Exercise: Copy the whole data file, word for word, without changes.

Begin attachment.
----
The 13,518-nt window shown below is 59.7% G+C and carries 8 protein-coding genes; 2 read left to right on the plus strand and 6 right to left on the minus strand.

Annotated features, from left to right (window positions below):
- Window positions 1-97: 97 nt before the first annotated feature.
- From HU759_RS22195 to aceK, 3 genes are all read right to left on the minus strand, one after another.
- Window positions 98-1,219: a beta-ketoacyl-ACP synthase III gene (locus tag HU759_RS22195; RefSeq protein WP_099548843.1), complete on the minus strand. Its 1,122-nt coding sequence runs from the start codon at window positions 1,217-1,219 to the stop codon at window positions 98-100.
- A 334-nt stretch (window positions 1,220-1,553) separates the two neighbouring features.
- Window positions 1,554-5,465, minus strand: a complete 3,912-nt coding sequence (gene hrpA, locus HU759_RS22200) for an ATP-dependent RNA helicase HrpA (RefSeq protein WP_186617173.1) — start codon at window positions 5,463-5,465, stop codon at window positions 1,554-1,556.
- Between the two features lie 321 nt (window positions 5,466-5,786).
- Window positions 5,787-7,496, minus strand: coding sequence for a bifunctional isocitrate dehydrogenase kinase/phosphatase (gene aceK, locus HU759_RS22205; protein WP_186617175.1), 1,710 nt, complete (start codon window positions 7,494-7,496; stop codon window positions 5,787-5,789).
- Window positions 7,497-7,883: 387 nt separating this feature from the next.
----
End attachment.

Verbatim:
The 13,518-nt window shown below is 59.7% G+C and carries 8 protein-coding genes; 2 read left to right on the plus strand and 6 right to left on the minus strand.

Annotated features, from left to right (window positions below):
- Window positions 1-97: 97 nt before the first annotated feature.
- From HU759_RS22195 to aceK, 3 genes are all read right to left on the minus strand, one after another.
- Window positions 98-1,219: a beta-ketoacyl-ACP synthase III gene (locus tag HU759_RS22195; RefSeq protein WP_099548843.1), complete on the minus strand. Its 1,122-nt coding sequence runs from the start codon at window positions 1,217-1,219 to the stop codon at window positions 98-100.
- A 334-nt stretch (window positions 1,220-1,553) separates the two neighbouring features.
- Window positions 1,554-5,465, minus strand: a complete 3,912-nt coding sequence (gene hrpA, locus HU759_RS22200) for an ATP-dependent RNA helicase HrpA (RefSeq protein WP_186617173.1) — start codon at window positions 5,463-5,465, stop codon at window positions 1,554-1,556.
- Between the two features lie 321 nt (window positions 5,466-5,786).
- Window positions 5,787-7,496, minus strand: coding sequence for a bifunctional isocitrate dehydrogenase kinase/phosphatase (gene aceK, locus HU759_RS22205; protein WP_186617175.1), 1,710 nt, complete (start codon window positions 7,494-7,496; stop codon window positions 5,787-5,789).
- Window positions 7,497-7,883: 387 nt separating this feature from the next.